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Caan flouts rules in awarding lease

- Post Report, Kathmandu

Jan 25, 2017- The Civil Aviation Authority of Nepal (Caan) has decided to lease out its land at Sinamangal to the Bed Upreti Trust without following procedure.

A Caan board meeting held on January 16 gave the go-ahead to management to lease its property measuring 9,000 square metres for 10 years. The trust plans to establish an aviation museum on the land. 

It has purchased a decommissioned Airbus A330 aircraft of Turkish Airlines that crashed landed at Tribhuvan International Airport (TIA) in March 2015. The trust was inspired to set up an aircraft museum in Kathmandu after the success of its earlier project in Dhangadhi.

According to Caan spokesperson Birendra Prasad Shrestha, they are in the process of signing a memorandum of understanding with the trust to lease the land. He said that Caan had a right to lease out its land with the board’s approval.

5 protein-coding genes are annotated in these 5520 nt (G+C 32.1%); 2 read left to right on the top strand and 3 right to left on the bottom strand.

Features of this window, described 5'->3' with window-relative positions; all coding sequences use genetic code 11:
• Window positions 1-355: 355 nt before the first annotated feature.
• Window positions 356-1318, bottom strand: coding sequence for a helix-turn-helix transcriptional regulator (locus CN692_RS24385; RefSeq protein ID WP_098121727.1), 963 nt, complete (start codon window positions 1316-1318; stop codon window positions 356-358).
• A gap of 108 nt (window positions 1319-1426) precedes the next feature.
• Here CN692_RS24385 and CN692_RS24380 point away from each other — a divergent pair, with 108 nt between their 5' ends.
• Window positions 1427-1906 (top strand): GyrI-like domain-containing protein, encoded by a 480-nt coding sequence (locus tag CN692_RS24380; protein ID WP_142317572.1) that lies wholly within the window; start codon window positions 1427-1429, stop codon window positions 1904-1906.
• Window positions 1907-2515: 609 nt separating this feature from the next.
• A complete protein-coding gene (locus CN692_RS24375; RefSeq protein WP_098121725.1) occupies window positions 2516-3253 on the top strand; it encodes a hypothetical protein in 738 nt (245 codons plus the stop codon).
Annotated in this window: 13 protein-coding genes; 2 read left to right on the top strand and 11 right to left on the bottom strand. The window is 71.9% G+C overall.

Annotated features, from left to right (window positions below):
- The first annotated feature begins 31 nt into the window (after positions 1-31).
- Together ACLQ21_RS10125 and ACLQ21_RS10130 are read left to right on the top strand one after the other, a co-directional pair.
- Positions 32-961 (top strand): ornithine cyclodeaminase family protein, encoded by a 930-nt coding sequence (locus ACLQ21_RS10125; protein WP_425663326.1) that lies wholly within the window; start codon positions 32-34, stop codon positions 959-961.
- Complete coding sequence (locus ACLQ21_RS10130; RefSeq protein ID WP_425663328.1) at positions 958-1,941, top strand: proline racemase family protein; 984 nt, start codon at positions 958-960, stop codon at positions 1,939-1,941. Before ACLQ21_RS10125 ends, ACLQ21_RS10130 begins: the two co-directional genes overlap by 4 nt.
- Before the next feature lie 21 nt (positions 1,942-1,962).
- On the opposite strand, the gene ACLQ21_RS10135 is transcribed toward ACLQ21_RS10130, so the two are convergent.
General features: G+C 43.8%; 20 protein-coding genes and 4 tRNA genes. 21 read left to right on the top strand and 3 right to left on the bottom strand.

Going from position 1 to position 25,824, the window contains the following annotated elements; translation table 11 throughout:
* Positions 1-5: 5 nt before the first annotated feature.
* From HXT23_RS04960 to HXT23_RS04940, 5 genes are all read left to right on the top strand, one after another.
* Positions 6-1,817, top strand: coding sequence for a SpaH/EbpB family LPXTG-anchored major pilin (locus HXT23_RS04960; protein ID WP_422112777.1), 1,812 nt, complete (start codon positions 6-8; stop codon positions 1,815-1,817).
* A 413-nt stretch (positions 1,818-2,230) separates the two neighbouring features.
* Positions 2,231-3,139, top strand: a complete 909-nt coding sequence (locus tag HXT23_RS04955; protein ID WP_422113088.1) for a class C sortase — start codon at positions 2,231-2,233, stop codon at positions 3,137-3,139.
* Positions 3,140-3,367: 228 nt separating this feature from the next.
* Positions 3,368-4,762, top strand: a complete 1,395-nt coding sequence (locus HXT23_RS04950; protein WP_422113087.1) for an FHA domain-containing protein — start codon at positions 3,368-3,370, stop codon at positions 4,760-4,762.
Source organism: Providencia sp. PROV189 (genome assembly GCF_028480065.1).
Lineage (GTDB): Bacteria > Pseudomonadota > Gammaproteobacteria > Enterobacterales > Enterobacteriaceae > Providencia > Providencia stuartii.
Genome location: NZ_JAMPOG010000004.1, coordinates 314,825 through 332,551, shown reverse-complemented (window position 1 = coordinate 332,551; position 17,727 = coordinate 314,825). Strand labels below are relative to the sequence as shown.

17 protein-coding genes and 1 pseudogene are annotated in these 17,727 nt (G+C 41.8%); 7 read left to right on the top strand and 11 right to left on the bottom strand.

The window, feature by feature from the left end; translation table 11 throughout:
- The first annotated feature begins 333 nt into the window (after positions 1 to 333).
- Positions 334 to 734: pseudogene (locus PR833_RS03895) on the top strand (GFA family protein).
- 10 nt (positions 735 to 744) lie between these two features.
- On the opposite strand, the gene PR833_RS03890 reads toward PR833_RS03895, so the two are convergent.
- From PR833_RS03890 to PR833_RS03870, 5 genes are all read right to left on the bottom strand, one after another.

“The lease amount will be based on the Airport Charges Rules 2067.”

However, government officials said that public enterprises have no legal right to lease or sell land to private parties without the government’s approval. 

“Caan has not followed procedure to lease the land to the trust,” said a Tourism Ministry official. He said that public enterprises needed to obtain the Cabinet’s approval to lease land. It should also involve potential tenants through open competition. 

After Nepal Food Corporation started leasing its land to private parties indiscriminately and sparked an outcry, the Cabinet issued an order on June 30, 2010 forbidding public enterprises from leasing or selling property without the government’s approval. 

This is not the first time that Caan has flouted regulations. In 2009, it invited bids to operate an advance parking system at TIA and awarded the contract to a private company. 

Although, Caan obeyed the rule to award the contract through open competition, it had not received approval from the government to lease the land.

“The case went to the Cabinet’s Finance Committee which cancelled Caan’s plan,” said a former Caan director general. 

“The committee took nearly four years to approve the lease.” 

The Bed Upreti Trust has planned to set up a museum within six months at a cost of Rs50 million. In 2014, the trust opened Nepal’s first aircraft museum in Dhangadhi with the aim of educating visitors about aviation. 

The museum is housed in a decommissioned Fokker aircraft of the now defunct Cosmic Air.

Published: 25-01-2017 10:34

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